DP: Oh, you can put them on any of our case designs, we have a whole line of case goods. Anything up to 1.5′ thick, we can print on. Headboards, we’re doing a table right now, a coffee table. These clients went to Africa for a month and a half and brought back all these amazing photographs, so we kind of abstracted one of the images of a Kingfisher bird, and we?’ll print it on their table. It’s just kind of a way to have some pop-y element, which is relevant to what the piece is, or where it is in their house, specifically. The termite (photo) is a reference; you know, a termite on a piece of wood furniture; and then the taxonomic description was the other one we showed at ICFF. It’s that contrast, it catches your eye, makes it interesting.
SR: It’s cool that you can do custom, also, I mean it gives each piece a lot more meaning for the client.
DP: Yeah, and the idea there is also corporate branding. W Hotels, we talked to them briefly; you know, people can come in and say ?Oh, we want to make this chest of drawers for the bathroom,? and we can print water on it with a little ?W? and it makes sense for everybody.
SR: Yeah, that?s really cool. I haven?t seen that very much.
DP: You haven’t seen it at all! You know, it’s really strange, we hit on something at ICFF, that’s why we’re still trying to figure out how to communicate this to people, because I think people still don’t quite understand what it is. And we have yet to put it out where I feel completely 100% about it. The stuff at ICFF was great, but that’s just the tip of the iceberg. I think once I have a chance to talk to people about it, then they start to see it and say, “Oh, wow, that’s amazing.” We can print a whole photograph and wrap it around a piece of furniture. I like the form of my furniture; it’s very simple and straightforward, but it does have to have some kind of element, you know? I like the quiet aspect of it, but there is something nice about making it stand out, too, and that quiet element is kind of like a blank slate for something pop-y.
And just as an aside, I think one of the things that’s interesting, you know, after ICFF I was completely expecting that other people would start to do this, and figure out this process, but the one thing that I feel comfortable about is that we have our own aesthetic. So our aesthetic will always be our own, and I think for big companies maybe smaller companies can compete with us?but I think big companies don’t have the wherewithal to do it the way that we do it. We can actually turn on a dime, and we have small production runs so we can offer a lot of different things really quickly, whereas bigger companies are manufacturing overseas.
One of the issues that we have is that our prices are pretty reasonable, so you have to communicate the quality to people, and kind of educate them about why these pieces are inexpensive: you’re buying direct from the manufacturer, there’s no middlemen, there’s no catalogs going out, all that marketing expense. So that’s a challenge; thinking of the business side of it is challenging.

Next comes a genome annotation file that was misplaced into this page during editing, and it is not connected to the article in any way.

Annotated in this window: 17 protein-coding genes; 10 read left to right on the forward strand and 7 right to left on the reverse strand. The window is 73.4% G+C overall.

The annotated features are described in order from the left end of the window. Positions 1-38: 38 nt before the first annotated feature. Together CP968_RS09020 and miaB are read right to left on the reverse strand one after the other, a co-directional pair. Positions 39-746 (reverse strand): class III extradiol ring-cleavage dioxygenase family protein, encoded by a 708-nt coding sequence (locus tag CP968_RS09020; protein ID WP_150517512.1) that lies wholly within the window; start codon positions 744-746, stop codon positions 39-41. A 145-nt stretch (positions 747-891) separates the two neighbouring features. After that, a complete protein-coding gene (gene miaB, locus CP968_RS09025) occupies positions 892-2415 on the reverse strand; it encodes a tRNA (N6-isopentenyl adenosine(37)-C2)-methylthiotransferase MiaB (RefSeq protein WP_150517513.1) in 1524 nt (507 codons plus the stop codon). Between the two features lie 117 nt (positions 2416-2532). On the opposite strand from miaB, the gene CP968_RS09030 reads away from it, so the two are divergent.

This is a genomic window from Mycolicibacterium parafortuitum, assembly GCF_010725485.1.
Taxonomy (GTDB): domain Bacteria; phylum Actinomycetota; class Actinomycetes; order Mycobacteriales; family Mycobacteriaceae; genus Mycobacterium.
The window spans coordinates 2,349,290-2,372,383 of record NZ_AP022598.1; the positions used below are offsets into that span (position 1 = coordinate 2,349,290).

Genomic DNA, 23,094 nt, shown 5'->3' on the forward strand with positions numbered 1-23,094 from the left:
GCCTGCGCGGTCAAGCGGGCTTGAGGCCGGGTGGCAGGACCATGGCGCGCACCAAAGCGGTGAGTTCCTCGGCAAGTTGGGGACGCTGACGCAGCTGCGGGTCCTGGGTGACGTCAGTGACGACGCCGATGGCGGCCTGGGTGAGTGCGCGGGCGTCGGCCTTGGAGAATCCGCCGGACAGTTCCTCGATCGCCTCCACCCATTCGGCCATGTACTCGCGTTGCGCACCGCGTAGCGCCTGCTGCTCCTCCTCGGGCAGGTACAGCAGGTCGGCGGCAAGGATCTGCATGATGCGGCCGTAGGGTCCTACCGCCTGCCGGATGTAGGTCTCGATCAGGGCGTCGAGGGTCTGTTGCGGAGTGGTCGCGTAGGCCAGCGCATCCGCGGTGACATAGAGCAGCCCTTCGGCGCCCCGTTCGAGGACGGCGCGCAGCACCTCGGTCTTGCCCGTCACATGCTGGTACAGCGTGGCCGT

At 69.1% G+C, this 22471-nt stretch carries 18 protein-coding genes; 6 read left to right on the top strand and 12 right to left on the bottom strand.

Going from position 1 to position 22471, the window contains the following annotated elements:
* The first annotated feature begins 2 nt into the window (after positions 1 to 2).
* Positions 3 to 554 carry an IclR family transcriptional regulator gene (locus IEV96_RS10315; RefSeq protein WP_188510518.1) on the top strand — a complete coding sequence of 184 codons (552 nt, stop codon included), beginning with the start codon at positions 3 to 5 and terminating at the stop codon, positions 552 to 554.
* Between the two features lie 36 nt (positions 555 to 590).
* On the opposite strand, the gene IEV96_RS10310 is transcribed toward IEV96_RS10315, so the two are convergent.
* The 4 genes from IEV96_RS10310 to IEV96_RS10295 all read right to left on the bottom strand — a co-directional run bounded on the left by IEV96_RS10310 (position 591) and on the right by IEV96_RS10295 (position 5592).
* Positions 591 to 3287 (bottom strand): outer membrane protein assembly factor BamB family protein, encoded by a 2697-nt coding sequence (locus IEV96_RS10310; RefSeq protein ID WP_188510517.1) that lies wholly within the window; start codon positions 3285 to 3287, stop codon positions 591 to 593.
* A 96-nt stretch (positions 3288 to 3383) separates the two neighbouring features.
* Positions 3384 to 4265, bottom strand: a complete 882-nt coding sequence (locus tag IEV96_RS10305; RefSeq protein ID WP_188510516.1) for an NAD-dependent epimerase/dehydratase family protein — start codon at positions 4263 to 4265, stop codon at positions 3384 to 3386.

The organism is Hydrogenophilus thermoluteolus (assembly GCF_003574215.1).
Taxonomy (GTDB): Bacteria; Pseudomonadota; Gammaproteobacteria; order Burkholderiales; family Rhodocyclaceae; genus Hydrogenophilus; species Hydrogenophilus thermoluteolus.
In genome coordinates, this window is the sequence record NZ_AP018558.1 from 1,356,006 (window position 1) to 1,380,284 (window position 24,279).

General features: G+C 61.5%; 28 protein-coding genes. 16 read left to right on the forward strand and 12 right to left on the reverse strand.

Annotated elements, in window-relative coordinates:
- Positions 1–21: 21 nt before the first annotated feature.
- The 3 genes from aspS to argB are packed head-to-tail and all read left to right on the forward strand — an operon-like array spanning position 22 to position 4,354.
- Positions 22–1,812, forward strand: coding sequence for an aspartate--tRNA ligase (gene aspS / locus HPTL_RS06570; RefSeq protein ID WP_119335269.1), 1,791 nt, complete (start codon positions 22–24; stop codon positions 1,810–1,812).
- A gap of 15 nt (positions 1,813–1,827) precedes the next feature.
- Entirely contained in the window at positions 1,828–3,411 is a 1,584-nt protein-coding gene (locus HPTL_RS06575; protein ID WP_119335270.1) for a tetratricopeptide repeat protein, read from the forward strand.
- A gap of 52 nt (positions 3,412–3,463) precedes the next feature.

SR: What percent of your customers are local?
DP: That’s a good question. We’ve been getting a lot of press from, well, we were just in Azure last month, so we’ve been getting lots of requests from Canada. New York, Boston — still primarily it’s local, 70-80% local, 20-30% outside.
SR: Is everything by local designers here?
DP: Yes. Oh, actually, the bowls, I’m not sure who’s designing those bowls, but Lian’s selling them. He might be designing them, he might be getting them in Asia.
We’re going to redesign. I’m going to build some big cubes, kind of fetishize everything by putting it in cases or kind of enclosing it, because I want the feeling of the store to be, when people come in I don’t want them to say, “Oh, you have nice products,” I want them to feel like they want to live here or they want a part of it. And then they can see all the products for sure, but it?s not about having a stack of placemats. I’d rather have two placemats out, and have a stack somewhere else where people can see them. The goal is to be the most beautiful store in San Francisco. And I think we can do it, it’s just a matter of making a good effort at it, a conscious effort. Before we had handbags and furniture and that was much more sparse. So now it’s perfect, Lian?s stuff is perfect, it really complements the furniture, makes it feel like it’s more of a home, not just a showroom.
We will be opening a store in the spring of 2006 that?s 1,000-sq-ft, 1,500-sq-ft, So I always saw this space that we have now as a stepping stone.
SR: From my perspective, and a lot of what I look at is on the internet, the aesthetic that you have resembles a lot more of what’s going on in Brooklyn. There are a lot of designers doing small, unique pieces, modernist, lots of mixing wood and metal, a lot of scrap wood.
DP: Yeah, that’s the thing, the trick is you want to offer a lot of different things, but then there’s also this element that you have to have volume to really make it. And where do you get that volume? Can you do volume through a lot of different products in one store or a couple of stores, or do you have to do that one thing that’s going to flood the marketplace?
SR: It’s definitely a hotbed.